at most, the re-opening of the file after the deadline might be deemed a constructive waiver which, however, could not be effective in light of the policy and federal regulations mandating that any waiver be express and in writing ... [and to require plaintiffs to] turn square corners when dealing with the Treasury does not reflect a callous outlook. It merely expresses the duty of all courts to observe the conditions defined by Congress for charging the public treasury.

Id. at 954, 955, citing Federal Crop Ins. Corp. v. Merrill, 332 U.S. 380, 385, 68 S. Ct. 1, 92 L. Ed. 10 (1947). The Fifth Circuit Court of Appeals affirmed the district court's grant of summary judgment for the insurer. Id.

In Binkley v. Federal Insurance Administration, 1998 WL 817649 (N.D.Cal. 1998), the plaintiffs' alleged losses occurred in January of 1997. Following those losses, the National Flood Insurance Program sent at least two letters to the plaintiffs alerting them that failure to submit a signed proof of loss by early March would preclude recovery. The plaintiffs did not submit the required proof of loss and in May, 1997 the NFIP informed them *119 that their claim had been denied for that reason. Throughout 1997, both before and after the May denial, the plaintiffs corresponded with a government-assigned adjuster in an effort to get the adjuster to increase his estimate of the plaintiffs' losses. In a letter dated January 27, 1998, the NFIP affirmed the adjuster's original estimate and offered to pay that amount if the plaintiffs submitted a signed proof of loss. Instead, the plaintiffs filed suit. In response to the defendants' motion for summary judgment based on the plaintiffs' failure to submit a signed proof of loss, the plaintiffs argued that (1) the government was estopped from enforcing the proof of loss requirement because NFIP "continued to deal" with them after the deadline and (2) the January 27, 1998 letter retroactively waived both the proof of loss requirement and the May, 1997 denial of their claim.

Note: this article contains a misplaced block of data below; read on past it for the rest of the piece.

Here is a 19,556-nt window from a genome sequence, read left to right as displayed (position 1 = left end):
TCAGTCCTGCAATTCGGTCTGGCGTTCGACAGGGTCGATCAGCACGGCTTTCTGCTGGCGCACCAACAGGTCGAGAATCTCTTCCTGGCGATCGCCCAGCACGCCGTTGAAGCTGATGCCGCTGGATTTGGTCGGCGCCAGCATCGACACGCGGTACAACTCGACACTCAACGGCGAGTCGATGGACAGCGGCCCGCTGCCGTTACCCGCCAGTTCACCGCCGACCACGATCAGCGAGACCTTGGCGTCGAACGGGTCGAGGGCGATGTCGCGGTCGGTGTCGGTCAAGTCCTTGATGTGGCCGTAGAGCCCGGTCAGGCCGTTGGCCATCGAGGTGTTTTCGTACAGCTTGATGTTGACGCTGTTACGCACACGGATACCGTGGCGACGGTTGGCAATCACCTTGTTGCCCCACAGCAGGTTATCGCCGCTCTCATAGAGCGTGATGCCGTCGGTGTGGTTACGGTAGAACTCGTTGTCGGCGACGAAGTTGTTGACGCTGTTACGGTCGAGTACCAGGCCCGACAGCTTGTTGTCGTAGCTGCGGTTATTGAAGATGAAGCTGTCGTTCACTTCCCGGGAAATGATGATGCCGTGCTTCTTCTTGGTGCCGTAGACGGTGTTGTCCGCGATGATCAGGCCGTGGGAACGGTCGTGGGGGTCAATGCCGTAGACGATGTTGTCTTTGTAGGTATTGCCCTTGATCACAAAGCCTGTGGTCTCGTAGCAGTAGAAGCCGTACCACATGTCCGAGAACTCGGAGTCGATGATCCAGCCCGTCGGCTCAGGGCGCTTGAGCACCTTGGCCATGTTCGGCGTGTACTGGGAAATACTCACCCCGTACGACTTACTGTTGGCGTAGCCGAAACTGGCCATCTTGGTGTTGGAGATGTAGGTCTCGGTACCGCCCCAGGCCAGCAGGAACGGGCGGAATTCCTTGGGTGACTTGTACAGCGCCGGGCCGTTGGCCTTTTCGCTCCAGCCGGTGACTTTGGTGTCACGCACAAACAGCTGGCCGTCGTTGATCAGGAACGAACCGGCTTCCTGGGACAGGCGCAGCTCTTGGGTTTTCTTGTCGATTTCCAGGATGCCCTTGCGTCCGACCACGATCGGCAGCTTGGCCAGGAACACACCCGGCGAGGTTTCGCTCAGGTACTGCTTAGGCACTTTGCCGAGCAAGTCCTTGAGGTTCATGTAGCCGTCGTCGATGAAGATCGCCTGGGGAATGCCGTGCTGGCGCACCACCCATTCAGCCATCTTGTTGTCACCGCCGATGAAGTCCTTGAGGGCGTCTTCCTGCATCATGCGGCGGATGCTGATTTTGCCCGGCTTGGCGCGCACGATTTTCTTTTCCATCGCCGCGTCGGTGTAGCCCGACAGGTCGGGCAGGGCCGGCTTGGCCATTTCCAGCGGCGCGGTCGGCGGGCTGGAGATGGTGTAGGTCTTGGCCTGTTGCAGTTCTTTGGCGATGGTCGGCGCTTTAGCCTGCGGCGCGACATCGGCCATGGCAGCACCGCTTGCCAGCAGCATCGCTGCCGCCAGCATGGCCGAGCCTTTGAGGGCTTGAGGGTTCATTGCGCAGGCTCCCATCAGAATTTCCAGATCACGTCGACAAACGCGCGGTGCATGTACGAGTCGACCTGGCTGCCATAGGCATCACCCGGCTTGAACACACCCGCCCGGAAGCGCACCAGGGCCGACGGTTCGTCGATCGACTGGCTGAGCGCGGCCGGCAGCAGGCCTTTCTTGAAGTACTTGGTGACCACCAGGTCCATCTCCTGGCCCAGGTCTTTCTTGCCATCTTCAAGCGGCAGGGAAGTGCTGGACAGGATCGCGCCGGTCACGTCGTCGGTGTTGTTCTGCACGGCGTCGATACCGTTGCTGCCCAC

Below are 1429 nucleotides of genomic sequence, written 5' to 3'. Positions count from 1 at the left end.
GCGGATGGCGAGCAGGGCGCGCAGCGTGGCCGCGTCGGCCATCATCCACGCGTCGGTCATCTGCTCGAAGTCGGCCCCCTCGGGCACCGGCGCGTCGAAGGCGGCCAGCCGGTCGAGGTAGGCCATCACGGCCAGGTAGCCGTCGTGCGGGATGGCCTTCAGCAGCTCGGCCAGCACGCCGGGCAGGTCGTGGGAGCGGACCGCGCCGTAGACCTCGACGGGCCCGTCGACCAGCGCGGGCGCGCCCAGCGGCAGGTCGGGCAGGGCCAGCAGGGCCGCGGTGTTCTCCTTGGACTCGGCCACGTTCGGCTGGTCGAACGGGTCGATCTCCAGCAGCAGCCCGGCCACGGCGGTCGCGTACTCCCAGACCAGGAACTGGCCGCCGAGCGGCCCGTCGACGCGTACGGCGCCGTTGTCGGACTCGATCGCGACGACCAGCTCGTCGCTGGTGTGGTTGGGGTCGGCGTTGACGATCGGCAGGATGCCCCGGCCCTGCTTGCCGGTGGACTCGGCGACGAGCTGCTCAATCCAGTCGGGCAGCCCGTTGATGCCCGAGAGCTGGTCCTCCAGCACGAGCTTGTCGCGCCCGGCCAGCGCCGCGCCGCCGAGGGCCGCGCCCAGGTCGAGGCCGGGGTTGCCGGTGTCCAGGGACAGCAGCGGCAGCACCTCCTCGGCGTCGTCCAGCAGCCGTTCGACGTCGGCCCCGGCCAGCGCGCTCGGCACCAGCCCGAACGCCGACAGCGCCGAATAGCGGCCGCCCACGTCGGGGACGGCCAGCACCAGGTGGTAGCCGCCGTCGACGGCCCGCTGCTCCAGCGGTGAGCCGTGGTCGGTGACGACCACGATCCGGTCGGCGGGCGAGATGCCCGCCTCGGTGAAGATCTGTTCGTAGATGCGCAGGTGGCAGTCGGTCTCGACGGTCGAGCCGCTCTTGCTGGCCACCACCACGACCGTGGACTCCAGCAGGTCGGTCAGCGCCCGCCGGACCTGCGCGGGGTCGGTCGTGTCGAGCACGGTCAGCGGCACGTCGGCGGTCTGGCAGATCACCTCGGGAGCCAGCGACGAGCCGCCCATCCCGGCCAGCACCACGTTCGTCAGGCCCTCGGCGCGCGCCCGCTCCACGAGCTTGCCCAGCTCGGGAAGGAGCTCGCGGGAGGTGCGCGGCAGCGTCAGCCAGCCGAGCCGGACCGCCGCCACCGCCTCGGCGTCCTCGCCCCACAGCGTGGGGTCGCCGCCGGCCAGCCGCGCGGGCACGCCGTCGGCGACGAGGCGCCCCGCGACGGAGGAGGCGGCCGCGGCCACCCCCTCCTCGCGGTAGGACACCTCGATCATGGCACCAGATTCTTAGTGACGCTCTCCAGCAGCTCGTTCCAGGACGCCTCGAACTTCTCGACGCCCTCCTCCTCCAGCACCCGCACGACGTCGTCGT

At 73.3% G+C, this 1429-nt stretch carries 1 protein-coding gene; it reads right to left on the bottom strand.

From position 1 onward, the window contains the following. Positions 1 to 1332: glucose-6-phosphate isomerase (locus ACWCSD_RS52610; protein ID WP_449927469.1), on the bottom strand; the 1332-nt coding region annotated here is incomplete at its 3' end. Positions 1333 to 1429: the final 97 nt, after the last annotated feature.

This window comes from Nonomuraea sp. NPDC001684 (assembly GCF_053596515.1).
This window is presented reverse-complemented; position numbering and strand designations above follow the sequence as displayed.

The court held that the plaintiffs' estoppel claim failed because they did not even argue, much less offer any evidence, that the government engaged in "affirmative misconduct going beyond mere negligence." Binkley at *2. As for the January 27, 1998 letter, the court noted that the policy states that it "cannot be amended nor can any of its provisions be waived without the express written consent of the Federal Insurance Administrator." Id., citing 44 C.F.R. § 61 App. (A) (2) at Art. 8, § D. The court went on to point out that strict construction of that requirement was appropriate because the waiver of a policy provision is effectively a further waiver of sovereign immunity. Id., citing Wagner, 847 F.2d at 517.

The Binkley court also noted that the letter was not an express waiver, was not from the Federal Insurance Administrator and "[i]ndeed ... affirms that a signed proof of loss is a [condition] precedent to payment from the government, and it expressly reserves all rights and defenses under the policy." Id. The court found that at most, the letter expressed a willingness to pay the plaintiffs the amount they had rejected earlier in spite of the missed sixty-day deadline, if only they would file a proof of loss. Id. The court granted summary judgment in favor of the defendants.

In our case, the June 27, 1997 letter from NFS to Plaintiffs states, in relevant part: